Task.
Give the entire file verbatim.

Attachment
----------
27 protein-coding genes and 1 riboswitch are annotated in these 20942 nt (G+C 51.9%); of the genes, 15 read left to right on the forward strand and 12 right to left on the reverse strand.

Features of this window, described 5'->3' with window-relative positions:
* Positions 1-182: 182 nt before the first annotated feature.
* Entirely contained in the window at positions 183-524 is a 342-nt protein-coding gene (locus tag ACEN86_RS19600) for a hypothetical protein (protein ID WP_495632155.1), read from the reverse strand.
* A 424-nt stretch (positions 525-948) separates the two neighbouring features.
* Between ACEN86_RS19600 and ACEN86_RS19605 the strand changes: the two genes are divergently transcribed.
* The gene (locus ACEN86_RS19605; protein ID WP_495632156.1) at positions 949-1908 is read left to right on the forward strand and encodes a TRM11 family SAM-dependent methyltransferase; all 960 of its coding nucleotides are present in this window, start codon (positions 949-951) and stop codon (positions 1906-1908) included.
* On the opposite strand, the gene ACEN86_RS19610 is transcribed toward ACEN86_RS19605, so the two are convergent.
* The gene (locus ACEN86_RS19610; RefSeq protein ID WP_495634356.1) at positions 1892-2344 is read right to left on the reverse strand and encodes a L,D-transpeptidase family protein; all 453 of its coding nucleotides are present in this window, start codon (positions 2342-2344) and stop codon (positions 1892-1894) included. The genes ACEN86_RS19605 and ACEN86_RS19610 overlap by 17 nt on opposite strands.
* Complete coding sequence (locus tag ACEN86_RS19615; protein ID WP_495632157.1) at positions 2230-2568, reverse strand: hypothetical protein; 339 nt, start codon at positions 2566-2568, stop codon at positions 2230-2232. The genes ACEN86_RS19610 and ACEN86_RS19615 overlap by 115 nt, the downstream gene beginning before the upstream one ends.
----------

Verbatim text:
27 protein-coding genes and 1 riboswitch are annotated in these 20942 nt (G+C 51.9%); of the genes, 15 read left to right on the forward strand and 12 right to left on the reverse strand.

Features of this window, described 5'->3' with window-relative positions:
* Positions 1-182: 182 nt before the first annotated feature.
* Entirely contained in the window at positions 183-524 is a 342-nt protein-coding gene (locus tag ACEN86_RS19600) for a hypothetical protein (protein ID WP_495632155.1), read from the reverse strand.
* A 424-nt stretch (positions 525-948) separates the two neighbouring features.
* Between ACEN86_RS19600 and ACEN86_RS19605 the strand changes: the two genes are divergently transcribed.
* The gene (locus ACEN86_RS19605; protein ID WP_495632156.1) at positions 949-1908 is read left to right on the forward strand and encodes a TRM11 family SAM-dependent methyltransferase; all 960 of its coding nucleotides are present in this window, start codon (positions 949-951) and stop codon (positions 1906-1908) included.
* On the opposite strand, the gene ACEN86_RS19610 is transcribed toward ACEN86_RS19605, so the two are convergent.
* The gene (locus ACEN86_RS19610; RefSeq protein ID WP_495634356.1) at positions 1892-2344 is read right to left on the reverse strand and encodes a L,D-transpeptidase family protein; all 453 of its coding nucleotides are present in this window, start codon (positions 2342-2344) and stop codon (positions 1892-1894) included. The genes ACEN86_RS19605 and ACEN86_RS19610 overlap by 17 nt on opposite strands.
* Complete coding sequence (locus tag ACEN86_RS19615; protein ID WP_495632157.1) at positions 2230-2568, reverse strand: hypothetical protein; 339 nt, start codon at positions 2566-2568, stop codon at positions 2230-2232. The genes ACEN86_RS19610 and ACEN86_RS19615 overlap by 115 nt, the downstream gene beginning before the upstream one ends.